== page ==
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Thursday, July 31, 2008


Again, on returning to COC from our field research, we found another avian friend hanging out on the front trellis. This funny bird is a Curve-billed Thrasher, a species common to the Southwest and Mexico. Here he is in his most dignified manner.
And here he is doing the Soft Shoe.

Yellow Flowers and Pollution

My ignorance is on display today in trying to identify two of the three plants in these first three photos. When I try to get Research Associate Becca involved in the discussion, she just shrugs her shoulders and goes to find a cool place to lie down. This first plant is, I believe, Rough Menodora.
This specimen I am unable to find in any of my resources, but it appears to be some type of daisy.
The third plant is Twinleaf Senna; notice the twin leaves?
This final photo looking south to El Paso/Ciudad Juarez, Mexico shows the "pass of the north," the opening between the Franklin Mountains (left) and the Sierra de Juarez (right). Although hard to see in this photo, the pollution in the Borderplex is pretty bad.

Wednesday, July 30, 2008


Not much to take note of on the trail around Tortugas Mountain this morning, but this striking yucca with its two sucker babies did catch our eyes. I should say "my" eyes because Research Associate Becca was too preoccupied by a Whiptail lizard hiding under a Prickly Pear pad.
When we got back to COC, though, this adult Roadrunner was sitting in the shade atop the trellis in front of the Big House. As pointed out previously, Roadrunners are members of the cuckoo family; if any of you have an old cuckoo clock, compare this baby to the one that pops out of your timepiece.
Here's a right profile shot of the handsome devil.

Tuesday, July 29, 2008


I had to post this photo of a barrel cactus flower which just bloomed here on the grounds at COC. Look at all the other buds just waiting to give birth.

Early to Rise

Research Associate Becca and I got an early start this morning on the sunrise side of Tortugas Mountain. This is a shot looking west at the mountain.
Beyond the parking lot, the trail is clearly visible.
This is the trail that circles the mountain on its flank, in this case heading clockwise around the monolith.
Looking south from the trail toward Bishop's Cap and El Paso's Franklin Mountains.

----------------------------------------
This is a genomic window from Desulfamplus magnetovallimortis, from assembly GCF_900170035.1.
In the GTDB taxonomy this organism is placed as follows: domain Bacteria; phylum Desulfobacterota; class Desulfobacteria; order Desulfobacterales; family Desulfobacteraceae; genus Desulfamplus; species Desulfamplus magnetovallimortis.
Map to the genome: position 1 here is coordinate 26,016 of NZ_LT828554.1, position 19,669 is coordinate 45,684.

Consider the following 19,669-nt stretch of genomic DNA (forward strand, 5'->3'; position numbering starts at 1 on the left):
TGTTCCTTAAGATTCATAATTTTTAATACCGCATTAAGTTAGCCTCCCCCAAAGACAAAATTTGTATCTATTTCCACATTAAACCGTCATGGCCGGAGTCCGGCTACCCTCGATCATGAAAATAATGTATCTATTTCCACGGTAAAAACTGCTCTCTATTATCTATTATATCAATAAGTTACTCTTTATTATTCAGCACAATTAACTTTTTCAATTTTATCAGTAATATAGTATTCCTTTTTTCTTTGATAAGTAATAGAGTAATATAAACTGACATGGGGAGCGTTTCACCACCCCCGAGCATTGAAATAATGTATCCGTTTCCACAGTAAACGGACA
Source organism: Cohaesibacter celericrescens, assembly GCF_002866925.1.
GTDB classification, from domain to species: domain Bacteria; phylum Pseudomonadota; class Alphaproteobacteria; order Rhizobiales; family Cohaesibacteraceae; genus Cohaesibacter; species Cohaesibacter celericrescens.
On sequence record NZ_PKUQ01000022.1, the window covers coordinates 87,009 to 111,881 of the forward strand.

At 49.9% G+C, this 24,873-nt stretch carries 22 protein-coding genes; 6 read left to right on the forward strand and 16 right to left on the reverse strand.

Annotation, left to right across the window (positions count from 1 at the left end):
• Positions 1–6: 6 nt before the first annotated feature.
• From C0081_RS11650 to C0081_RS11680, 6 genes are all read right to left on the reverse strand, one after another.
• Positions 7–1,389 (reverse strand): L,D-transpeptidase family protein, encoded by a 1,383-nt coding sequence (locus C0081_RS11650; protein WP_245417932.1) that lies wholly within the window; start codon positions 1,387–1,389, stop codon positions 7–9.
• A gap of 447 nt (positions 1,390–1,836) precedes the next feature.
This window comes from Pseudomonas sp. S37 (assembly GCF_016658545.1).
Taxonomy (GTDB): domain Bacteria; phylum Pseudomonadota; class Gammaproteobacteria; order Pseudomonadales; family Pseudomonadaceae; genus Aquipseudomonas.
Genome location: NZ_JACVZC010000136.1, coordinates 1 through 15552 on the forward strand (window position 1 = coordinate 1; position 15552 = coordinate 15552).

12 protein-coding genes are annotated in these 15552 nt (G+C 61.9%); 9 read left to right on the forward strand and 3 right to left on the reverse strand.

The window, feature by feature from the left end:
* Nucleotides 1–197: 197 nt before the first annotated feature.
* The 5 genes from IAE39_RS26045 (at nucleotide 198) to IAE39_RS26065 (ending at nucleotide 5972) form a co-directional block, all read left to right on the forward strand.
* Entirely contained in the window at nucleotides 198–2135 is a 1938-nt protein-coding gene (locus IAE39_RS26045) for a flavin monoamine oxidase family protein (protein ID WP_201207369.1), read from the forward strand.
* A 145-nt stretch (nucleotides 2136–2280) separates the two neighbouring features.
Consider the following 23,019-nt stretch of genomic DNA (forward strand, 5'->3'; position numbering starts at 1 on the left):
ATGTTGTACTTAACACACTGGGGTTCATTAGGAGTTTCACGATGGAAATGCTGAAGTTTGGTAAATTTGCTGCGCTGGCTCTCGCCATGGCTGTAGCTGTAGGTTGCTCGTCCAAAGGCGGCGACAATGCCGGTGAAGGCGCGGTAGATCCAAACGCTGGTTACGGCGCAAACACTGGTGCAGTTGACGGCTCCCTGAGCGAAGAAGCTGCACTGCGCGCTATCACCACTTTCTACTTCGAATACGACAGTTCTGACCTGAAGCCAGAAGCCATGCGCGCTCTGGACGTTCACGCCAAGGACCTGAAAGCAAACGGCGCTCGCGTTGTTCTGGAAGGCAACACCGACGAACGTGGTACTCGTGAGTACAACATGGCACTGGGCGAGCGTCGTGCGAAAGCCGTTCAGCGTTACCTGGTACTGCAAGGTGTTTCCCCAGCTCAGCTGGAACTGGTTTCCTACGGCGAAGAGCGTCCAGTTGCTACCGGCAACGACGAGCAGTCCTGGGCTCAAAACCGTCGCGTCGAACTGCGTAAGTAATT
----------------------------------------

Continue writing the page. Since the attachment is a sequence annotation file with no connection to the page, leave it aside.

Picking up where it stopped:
Becca and I saw some interesting plantlife, including this pincushion cactus; I say "pincushion" even though the longer spines look like fishhooks, thereby qualifying this plant as a fishhook cactus, perhaps.

And we stopped to photograph this beautiful White Horsenettle. All in all, a very satisfying outing today.

Monday, July 28, 2008

Alter Ego

The desert has had a whole other self in the past few days. It's been steamy here, and it reminds me very much of Augusts in Northeastern Ohio, where Packrat was born in a midden on Arch Street. In the photo at left, you can see the wet, compacted sand of the desert floor.
Arroyos are still saturated from the heavy rains.
This small sagebrush-like plant is beginning to bloom. At first I thought it was a White Sagebrush, but I'm pretty sure it's not.
Is it even a sage? The leaves look like some salvia I have seen, but I haven't been able to place the flowers yet.

Sunday, July 27, 2008

Hello Dolly--Goodbye?

Former Hurricane Dolly put a real whipping on us here in the Chihuahuan Desert, flogging southern New Mexico and West Texas with wind and lots of rain. And, apparently, she's still not done with us. As I write this, thunder rumbles and angry clouds hang over the Organ Mountains.
So a little photography here on the grounds at COC is the best the staff can offer. These pretty desert marigolds have literally multiplied over the past few days because of the precipitation.
The storm has hastened the demise of these mesquite bean pods, shaking them to the ground and then soaking them.
This growth on the side of a creosote bush is called a "Tootsie-Pop" gall and is caused by the gall midge.

Saturday, July 26, 2008

The Trickster

The remnants of Hurricane Dolly have prevented Research Associate Becca and me from venturing out onto the trail today; it's been raining all morning. Weatherpersons have predicted as much as 3" for today and tomorrow. Fortunately, we are able to post these photographs of two visitors to the grounds at COC from early evening yesterday. Two young female coyotes traveling together made a pit stop at the watering hole, drinking and then taking several leaks near the water bowl. Here they are.
I quickly ran for my camera, slapped the telephoto lens on, and took a few passable shots through the vegetation. Even though I was taking photos through a window, one of the pair was leery.